Jim lost 50 pounds, hired an experienced trainer and got serious about working out. And the impact on his life has been incredible.

He wanted to share his new passion with others so he wrote and published a book called “Just Move: A New Approach to Fitness After 50.” For anyone who has ever said late in life, “Gee, I wish I could get in shape,” this book is for you.

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Encore! Encore! Leaving Wall Street For The Non-Profit Sector



Russell Abbott spent most of his career on Wall Street working in the management of hedge funds. About two years ago, he transitioned to working for a non-profit based in Brooklyn, New York called Extreme Kids and Crew. The organization is a community center where children with disabilities and their families can socialize, create and play. He’s a whole lot happier in the new job.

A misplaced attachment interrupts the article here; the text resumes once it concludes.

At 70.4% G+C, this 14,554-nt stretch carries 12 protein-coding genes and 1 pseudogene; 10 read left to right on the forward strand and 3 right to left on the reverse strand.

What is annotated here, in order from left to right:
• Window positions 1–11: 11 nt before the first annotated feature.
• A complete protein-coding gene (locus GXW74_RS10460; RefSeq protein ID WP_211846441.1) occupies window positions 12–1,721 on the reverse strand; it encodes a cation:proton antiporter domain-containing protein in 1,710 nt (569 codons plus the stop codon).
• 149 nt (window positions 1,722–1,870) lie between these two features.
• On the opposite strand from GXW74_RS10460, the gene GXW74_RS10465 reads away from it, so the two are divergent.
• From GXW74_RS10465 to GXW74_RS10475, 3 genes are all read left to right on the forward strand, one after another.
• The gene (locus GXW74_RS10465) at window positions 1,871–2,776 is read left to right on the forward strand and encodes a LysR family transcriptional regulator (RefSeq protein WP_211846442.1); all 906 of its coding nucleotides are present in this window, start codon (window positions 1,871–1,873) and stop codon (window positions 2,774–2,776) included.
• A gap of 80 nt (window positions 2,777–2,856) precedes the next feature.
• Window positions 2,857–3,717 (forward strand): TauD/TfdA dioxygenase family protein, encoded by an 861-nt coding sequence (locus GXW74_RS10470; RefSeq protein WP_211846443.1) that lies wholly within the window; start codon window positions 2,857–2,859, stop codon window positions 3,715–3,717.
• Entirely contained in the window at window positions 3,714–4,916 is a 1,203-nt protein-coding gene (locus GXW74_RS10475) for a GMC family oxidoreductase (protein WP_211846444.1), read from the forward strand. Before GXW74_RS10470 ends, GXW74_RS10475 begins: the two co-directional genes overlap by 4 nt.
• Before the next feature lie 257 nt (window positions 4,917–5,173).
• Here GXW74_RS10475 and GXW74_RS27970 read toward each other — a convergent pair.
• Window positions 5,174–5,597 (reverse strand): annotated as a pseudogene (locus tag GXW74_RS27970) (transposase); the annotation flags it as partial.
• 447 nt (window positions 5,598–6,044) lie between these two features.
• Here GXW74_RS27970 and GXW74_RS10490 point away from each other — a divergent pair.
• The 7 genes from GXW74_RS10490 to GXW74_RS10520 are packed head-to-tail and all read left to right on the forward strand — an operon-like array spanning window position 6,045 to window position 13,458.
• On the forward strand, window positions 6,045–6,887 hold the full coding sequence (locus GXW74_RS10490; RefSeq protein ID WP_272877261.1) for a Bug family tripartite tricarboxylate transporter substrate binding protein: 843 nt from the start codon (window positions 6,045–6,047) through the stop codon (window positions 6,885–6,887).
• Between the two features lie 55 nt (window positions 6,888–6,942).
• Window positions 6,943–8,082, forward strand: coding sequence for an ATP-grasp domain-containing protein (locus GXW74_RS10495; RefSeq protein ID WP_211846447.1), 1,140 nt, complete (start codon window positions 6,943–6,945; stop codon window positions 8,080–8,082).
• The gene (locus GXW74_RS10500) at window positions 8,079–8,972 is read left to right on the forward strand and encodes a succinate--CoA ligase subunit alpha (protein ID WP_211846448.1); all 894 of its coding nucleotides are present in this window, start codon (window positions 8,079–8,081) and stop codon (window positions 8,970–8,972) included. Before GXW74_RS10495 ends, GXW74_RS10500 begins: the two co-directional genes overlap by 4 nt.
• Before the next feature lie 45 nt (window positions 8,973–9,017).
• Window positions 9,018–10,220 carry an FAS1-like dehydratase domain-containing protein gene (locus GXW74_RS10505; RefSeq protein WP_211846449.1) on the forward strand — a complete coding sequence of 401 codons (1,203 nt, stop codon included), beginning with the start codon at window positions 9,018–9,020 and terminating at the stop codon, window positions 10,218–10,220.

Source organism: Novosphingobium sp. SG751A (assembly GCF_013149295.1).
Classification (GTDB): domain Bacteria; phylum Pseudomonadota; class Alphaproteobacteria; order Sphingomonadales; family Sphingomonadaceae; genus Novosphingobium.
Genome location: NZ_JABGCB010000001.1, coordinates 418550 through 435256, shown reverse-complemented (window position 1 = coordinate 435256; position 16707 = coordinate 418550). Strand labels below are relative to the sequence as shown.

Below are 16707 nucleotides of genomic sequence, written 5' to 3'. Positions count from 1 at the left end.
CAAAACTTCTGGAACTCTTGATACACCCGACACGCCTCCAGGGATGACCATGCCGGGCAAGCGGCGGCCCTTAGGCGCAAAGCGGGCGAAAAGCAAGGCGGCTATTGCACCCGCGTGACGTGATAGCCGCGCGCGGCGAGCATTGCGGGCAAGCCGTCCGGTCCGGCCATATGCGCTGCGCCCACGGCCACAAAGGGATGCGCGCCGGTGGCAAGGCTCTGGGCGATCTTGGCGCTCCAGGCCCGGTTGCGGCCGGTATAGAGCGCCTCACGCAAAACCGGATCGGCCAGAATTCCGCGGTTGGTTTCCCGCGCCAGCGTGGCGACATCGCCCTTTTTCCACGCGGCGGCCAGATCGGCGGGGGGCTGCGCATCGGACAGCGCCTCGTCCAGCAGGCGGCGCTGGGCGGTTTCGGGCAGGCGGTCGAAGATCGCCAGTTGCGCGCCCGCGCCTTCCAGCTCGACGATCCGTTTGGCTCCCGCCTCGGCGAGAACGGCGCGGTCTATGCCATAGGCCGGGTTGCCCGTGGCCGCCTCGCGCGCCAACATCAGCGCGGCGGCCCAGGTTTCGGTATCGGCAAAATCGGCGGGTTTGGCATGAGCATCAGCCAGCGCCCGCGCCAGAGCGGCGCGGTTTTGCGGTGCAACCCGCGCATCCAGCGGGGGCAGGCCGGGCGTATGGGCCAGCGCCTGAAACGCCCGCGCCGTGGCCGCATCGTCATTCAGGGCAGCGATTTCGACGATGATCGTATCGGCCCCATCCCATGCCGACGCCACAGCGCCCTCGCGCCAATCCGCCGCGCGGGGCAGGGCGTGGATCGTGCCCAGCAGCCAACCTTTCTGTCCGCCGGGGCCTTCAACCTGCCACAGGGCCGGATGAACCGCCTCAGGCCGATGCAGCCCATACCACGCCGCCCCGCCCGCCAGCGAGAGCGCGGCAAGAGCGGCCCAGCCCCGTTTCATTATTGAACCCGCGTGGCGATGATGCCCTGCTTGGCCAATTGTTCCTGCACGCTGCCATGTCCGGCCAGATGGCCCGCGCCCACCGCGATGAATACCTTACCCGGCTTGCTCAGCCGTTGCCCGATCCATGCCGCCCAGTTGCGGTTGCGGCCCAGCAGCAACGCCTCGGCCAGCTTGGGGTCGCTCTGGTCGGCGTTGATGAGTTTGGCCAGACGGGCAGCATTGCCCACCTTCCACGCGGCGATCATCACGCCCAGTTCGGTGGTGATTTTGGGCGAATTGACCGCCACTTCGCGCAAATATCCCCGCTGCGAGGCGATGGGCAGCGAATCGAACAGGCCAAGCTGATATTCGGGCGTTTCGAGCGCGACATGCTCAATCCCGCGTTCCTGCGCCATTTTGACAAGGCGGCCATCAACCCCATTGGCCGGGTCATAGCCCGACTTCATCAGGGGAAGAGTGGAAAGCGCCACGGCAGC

Russell was first introduced to Extreme Kids and Crew via the Encore Fellowship Program. Run by a group called Encore.org, it’s essentially a matchmaking service that connects senior corporate executives with non-profit organizations looking for experienced talent. The program is now in it’s tenth year and has placed over 2,000 executives in positions in 50+ cities across the United States.

Episode Outline (Abbott) – website

 

Ready to Start A Business After 50? Expert Advice from Kerry Hannon